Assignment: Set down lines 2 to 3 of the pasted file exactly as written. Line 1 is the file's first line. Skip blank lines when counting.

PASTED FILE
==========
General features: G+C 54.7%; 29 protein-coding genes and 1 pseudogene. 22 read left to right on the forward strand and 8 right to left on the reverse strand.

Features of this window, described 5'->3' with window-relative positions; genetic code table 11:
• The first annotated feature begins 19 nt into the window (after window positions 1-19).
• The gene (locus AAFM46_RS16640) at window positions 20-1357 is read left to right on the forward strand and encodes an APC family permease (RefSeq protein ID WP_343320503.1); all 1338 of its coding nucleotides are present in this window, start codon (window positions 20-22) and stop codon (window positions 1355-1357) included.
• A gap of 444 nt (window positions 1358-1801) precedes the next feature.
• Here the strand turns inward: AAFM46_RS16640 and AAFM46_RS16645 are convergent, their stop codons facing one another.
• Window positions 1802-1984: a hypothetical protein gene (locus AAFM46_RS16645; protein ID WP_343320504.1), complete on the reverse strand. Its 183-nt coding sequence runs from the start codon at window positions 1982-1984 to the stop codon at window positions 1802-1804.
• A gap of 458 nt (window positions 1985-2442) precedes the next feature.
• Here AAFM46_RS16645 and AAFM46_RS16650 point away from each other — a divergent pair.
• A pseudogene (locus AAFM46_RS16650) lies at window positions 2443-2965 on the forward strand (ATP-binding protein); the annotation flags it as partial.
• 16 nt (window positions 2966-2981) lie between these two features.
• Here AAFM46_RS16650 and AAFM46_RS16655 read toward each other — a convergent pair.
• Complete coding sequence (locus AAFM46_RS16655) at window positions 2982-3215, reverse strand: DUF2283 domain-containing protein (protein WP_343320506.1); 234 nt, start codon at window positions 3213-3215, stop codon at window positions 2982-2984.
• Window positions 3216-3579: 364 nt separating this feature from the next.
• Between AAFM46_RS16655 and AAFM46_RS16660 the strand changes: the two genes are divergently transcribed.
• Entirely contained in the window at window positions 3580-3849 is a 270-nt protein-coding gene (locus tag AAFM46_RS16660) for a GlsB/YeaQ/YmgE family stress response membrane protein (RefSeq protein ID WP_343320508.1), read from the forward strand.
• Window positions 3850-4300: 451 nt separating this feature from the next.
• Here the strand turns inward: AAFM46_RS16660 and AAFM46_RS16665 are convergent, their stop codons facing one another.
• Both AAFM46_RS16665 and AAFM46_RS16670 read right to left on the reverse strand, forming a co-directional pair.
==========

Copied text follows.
Features of this window, described 5'->3' with window-relative positions; genetic code table 11:
• The first annotated feature begins 19 nt into the window (after window positions 1-19).